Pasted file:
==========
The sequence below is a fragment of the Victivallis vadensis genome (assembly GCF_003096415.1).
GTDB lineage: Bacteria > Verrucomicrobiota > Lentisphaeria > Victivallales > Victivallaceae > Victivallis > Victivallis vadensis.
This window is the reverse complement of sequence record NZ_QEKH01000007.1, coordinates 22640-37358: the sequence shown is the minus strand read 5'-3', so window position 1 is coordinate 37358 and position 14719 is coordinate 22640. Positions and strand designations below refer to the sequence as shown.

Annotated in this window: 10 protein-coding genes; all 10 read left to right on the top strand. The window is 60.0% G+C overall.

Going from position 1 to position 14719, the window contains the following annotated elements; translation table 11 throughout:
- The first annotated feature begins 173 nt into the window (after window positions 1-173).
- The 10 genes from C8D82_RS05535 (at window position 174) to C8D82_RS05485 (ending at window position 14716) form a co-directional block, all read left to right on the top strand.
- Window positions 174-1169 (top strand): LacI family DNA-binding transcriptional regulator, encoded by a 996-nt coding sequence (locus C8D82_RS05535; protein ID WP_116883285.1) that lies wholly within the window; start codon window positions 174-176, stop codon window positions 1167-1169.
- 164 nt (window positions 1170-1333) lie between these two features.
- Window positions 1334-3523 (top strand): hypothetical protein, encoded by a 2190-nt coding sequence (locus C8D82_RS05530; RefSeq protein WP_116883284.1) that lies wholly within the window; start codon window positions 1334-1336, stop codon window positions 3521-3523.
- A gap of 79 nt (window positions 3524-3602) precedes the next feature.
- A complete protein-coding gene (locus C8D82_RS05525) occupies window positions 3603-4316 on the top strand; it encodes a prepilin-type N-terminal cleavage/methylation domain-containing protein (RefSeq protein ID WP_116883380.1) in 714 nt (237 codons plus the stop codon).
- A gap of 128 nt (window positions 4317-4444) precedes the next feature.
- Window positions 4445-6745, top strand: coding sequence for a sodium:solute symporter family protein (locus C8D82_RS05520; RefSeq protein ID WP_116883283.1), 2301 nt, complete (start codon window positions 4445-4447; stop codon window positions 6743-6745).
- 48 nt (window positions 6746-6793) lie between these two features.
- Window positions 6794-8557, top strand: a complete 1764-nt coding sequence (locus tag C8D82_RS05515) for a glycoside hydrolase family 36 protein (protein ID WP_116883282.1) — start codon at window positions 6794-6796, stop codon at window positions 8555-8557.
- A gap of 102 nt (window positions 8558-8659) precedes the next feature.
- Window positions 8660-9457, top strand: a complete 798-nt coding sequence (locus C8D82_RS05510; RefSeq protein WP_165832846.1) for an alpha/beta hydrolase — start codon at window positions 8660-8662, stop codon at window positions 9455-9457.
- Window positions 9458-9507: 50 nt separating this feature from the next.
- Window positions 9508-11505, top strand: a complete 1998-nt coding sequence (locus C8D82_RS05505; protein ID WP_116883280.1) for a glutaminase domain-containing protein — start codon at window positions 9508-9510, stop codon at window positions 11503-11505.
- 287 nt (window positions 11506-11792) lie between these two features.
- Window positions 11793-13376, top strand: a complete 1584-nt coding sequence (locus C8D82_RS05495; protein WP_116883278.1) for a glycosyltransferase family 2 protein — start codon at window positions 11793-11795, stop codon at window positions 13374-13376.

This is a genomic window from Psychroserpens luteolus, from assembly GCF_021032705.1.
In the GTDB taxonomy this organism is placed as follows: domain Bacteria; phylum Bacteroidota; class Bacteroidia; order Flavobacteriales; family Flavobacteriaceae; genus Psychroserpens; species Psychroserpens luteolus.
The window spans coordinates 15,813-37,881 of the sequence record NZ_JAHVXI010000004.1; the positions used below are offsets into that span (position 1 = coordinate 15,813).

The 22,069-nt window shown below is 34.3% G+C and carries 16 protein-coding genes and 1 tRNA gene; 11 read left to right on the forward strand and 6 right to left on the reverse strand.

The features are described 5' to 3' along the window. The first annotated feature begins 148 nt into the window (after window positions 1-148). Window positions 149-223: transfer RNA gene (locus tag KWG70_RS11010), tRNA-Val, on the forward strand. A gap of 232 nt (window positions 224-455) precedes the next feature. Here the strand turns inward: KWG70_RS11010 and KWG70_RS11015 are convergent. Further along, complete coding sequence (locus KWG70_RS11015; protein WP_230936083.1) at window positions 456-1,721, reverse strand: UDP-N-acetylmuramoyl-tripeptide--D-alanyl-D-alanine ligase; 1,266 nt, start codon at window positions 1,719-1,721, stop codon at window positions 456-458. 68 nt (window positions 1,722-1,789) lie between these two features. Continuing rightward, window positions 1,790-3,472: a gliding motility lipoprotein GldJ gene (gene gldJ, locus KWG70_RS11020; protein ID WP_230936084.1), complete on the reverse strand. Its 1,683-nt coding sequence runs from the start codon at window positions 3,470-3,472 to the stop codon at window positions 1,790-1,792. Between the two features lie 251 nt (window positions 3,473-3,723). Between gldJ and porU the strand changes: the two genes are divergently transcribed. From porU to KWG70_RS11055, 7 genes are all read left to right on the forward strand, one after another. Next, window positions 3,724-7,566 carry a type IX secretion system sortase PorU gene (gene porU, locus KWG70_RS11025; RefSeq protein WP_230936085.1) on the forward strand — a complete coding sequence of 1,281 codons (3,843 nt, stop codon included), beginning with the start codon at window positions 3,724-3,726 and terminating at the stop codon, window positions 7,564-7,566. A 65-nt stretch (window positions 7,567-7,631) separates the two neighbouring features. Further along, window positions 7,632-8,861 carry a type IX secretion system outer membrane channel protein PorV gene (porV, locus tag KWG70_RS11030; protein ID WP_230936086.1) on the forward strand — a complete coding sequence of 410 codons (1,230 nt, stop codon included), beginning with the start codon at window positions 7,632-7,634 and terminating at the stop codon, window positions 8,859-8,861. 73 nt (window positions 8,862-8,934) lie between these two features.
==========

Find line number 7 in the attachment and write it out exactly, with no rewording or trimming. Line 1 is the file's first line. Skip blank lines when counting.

- The 10 genes from C8D82_RS05535 (at window position 174) to C8D82_RS05485 (ending at window position 14716) form a co-directional block, all read left to right on the top strand.